Are we getting full ADS-B Data??


In light of the recent Germanwings crash I’m curious as to whether we are receiving all the ADS-B data that’s available.

Aviation Week had an article showing what the Germanwings A320 was sending out in regards to what was selected in the FCU/Mode Control panel in the cockpit.

It showed the deliberate selection of lower altitudes to command the auto flight system to descend into the mountains, with the last altitude selected to 100’ in terrain of 6000’ mountains.

Just curious if it’s possible to receive the ‘extra’ data.


Yes it’s possible. Not all aircraft transmit the same data though, and it depends what software you are using as to whether you can see it or not.

For example, in the map display of modesmixer2, if you select a flight you get a pop up window that gives all the available data. Looking at an Easyjet A319 flight, I can see the following data:

ICAO, Squawk, Track, Altitude, Speed, VSpeed, Lat/Lon, True Airspeed, Indicated airspeed, Mach number, Ground speed, Magnetic heading, Altimeter pressure setting, and FCU set altitude (this is the one referred to in the Germanwings flight). There is also weather data such as wind speed and direction and the temperature.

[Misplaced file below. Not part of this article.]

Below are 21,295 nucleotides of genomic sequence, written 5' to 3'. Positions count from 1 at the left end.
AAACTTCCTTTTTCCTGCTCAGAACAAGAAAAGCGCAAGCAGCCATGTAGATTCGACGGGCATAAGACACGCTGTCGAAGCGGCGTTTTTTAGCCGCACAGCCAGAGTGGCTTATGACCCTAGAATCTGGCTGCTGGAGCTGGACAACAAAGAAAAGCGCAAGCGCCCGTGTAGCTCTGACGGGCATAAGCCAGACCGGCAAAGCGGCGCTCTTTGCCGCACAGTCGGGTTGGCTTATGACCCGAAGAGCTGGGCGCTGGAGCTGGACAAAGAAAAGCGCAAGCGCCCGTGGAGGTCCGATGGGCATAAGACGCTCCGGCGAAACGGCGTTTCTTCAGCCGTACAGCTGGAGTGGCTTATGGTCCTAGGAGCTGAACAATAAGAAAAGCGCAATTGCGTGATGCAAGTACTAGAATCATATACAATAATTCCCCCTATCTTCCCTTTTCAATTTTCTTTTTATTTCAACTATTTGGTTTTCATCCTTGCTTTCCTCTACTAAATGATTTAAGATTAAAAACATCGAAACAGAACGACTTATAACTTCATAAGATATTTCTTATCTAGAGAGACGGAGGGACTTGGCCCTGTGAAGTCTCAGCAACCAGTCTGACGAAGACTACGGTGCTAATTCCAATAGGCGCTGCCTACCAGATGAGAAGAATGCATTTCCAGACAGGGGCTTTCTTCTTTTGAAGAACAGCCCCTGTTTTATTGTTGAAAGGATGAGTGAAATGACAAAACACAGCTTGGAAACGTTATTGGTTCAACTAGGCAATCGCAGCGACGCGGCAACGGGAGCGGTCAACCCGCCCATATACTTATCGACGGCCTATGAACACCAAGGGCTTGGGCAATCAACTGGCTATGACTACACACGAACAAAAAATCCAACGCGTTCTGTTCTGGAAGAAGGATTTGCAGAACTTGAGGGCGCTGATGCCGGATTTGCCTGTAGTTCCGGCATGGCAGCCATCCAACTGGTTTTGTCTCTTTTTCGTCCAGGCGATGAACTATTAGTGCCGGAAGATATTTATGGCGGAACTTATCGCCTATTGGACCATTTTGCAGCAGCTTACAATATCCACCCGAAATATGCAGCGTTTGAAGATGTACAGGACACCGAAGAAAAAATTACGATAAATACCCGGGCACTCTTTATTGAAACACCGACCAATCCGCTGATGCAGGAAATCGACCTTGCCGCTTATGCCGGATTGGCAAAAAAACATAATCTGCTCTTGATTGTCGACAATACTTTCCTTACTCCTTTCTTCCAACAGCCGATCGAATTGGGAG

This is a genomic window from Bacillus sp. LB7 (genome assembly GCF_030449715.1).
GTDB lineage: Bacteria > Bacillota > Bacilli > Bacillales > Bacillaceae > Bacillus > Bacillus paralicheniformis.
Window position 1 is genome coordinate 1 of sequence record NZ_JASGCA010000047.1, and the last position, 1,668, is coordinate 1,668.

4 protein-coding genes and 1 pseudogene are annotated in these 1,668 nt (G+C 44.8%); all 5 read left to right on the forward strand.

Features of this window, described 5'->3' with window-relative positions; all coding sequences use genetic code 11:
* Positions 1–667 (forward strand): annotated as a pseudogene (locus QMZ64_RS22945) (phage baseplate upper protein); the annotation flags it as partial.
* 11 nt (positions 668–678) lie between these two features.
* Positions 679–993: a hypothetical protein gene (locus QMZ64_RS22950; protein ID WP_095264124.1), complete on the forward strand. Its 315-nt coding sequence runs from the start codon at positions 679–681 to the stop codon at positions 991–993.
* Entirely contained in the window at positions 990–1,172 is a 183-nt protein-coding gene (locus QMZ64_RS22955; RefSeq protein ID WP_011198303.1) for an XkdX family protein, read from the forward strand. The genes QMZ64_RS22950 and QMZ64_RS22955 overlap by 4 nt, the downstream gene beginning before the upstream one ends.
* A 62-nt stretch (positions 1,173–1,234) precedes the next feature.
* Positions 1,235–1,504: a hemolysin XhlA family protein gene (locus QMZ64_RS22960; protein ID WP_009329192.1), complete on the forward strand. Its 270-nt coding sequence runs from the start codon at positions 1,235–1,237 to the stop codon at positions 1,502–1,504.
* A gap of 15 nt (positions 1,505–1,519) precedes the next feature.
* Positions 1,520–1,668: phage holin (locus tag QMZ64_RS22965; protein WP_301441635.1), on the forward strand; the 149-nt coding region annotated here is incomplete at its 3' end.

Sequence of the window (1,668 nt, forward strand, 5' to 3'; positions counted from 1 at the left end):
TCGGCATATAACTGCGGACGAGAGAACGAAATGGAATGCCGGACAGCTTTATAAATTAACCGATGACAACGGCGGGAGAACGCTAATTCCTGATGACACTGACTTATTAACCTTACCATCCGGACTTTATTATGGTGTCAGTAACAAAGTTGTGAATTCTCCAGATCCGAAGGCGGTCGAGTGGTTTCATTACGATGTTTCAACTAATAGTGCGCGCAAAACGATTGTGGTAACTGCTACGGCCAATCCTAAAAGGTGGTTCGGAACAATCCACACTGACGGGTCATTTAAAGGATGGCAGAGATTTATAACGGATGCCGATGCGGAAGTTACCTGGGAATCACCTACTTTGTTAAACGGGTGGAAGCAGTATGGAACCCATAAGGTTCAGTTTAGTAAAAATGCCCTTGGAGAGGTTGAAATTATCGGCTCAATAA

There are several other fields for parameters relating to the flight management system, but for most planes they appear blank. The exact parameters transmitted seems to vary between aircraft types and airlines.

I’m not sure what other software lets you see that data - Virtual Radar Server has quite a lot of fields you can add to the detail panel, but it doesn’t seem to include all those given in modesmixer2.


Part of the difficulty is that much of that data is not spontaneously broadcast as part of an extended squitter; it is only sent in response to a ground query (a Comm-B response).
And the response data does not explicitly identify what type of data the response carries (after all, the ground station sending the query knows that).

So it’s quite dependent on what your local ATC happens to be querying, and whether it’s possible to guess the type of response from its format.

(This is one reason why you will sometimes see garbled callsigns from dump1090, FWIW - it is dump1090 interpreting something that looks like a response to a query for the transponder register that holds the callsign, but it’s actually some other message entirely that just happens to look similar)


OBJ is correct. It generally varies among different ANSPs and locations and is also dependent on the operator. However, it’s definitely on the roadmap for FlightAware to add all available “extra” data to the flight pages, track logs, etc.


i wonder if they also send transponder freq where they comunicate to the ground.